Perhaps The Last of Us’ accomplishments are misleading. If that adaptation’s success derived from its cinematic heart, a better insight into how more traditional games will exploit transmedia may lie elsewhere.

Released in 2021 and set to enter its second season, Arcane is an animated Netflix TV series based on Riot Games’ League of Legends, a strategy game where two teams of colorful sprites battle to destroy each others’ base. League is, to employ some technical jargon, a very gamey game; it’s the number one esport in the world. “It’s basically the swords-and-sorcerers version of basketball,” explains Alex Yee, a creative designer at Riot Games and Arcane’s co-creator. 

League’s world sprawls out of financial necessity: To compel players, Riot must regularly release new champions. Initially, the company did not even employ writers, and characters’ backstories were limited to a few lines of text; in 2014, the game’s ridiculous success led Riot to cull most of the lore for a meatier premise that might sustain TV and films.

But even now, League’s world—stuff about wars over magical runes on the planet Runeterra—isn’t the draw that brings fans to fill stadiums in the thousands. League is not the kind of thing you adapt hoping fans will follow their favorite characters to a new medium; it’s the kind of thing you take to a new medium to give those characters life.

This is where Arcane fits in. Helmed by animation studio Fortiche, the show focuses on two sisters, Vi and Powder (later known as Jinx), whose relationship disintegrates as war breaks out between two mirrored cities: Piltover, an ocean-banked scientific utopia, and Zaun, an underground slum steeped in smog.

Just as League does not require you to know its lore to play, Arcane does not require you to have played League to watch. So while material that stems from the game’s world—knee-high furry critters decked out in sharp military gear, say—fills the screen, Arcane’s success comes from focusing on those characters’ relationships.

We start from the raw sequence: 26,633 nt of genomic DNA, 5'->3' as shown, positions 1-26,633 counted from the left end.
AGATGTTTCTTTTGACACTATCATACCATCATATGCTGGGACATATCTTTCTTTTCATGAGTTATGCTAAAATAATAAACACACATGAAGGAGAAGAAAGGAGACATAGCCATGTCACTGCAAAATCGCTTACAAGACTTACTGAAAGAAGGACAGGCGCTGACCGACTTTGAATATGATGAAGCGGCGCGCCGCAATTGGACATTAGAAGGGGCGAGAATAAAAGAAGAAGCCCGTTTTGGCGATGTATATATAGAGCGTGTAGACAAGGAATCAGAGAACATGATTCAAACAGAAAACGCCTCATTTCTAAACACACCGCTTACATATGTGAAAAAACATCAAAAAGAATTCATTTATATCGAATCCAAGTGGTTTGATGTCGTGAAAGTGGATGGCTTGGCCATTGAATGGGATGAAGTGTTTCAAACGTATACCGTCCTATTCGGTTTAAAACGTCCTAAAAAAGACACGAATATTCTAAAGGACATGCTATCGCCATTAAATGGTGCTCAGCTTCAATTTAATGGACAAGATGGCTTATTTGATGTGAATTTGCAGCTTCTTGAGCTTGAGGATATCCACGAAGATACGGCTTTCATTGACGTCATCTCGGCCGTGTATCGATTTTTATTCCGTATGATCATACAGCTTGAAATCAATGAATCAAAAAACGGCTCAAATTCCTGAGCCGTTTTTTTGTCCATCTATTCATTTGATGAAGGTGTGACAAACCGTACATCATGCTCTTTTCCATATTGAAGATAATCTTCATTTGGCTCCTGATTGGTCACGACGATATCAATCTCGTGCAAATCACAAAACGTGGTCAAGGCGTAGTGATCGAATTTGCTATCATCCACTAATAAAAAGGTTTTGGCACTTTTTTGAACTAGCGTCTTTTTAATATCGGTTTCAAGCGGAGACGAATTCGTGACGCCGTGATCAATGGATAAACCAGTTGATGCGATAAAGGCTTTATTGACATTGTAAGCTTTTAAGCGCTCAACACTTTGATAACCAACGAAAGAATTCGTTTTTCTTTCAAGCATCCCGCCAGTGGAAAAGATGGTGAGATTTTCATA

This was conscious, explains Yee. The team resisted the urge to swallow the Legends canon and regurgitate it whole; they were content not to relentlessly explain everything, and assumed, rightly, that the audience would thank them. Star Wars, he says, was bandied about in the writer’s room as an example of doing it wrong. “So much of the conversation around Star Wars was this mystery and this mystique of, like, the Clone Wars, and ‘What were the Clone Wars?’” he says. “Then they made the prequel trilogy, and it felt like everyone was like, ‘OK, don’t tell me anything about the Clone Wars ever again.’”

Even if Arcane is a little YA for your taste, the show is a triumph for Riot. It has drawn critical acclaim, Grammy awards, and rabid fans. It’s also bolstered League’s reputation. Arcane is a model for game studios intent on expanding their universes to new media: Certain titles may not seem suited for TV, but smart writing can bring them anywhere.

Putting aside the continued challenge of creating compelling live-action adaptations—Yee feels strongly that animation is better suited to capturing the “larger than life” essence of most game’s settings and characters—he is excited by the future of transmedia storytelling; it’s what attracted him to games in the first place. “When you look at trying to take one property or one world, and then find all these different methods of immersion—video games, AR/VR, location-based experiences,” he says, “I think there are all these exciting opportunities to live in our dream worlds.”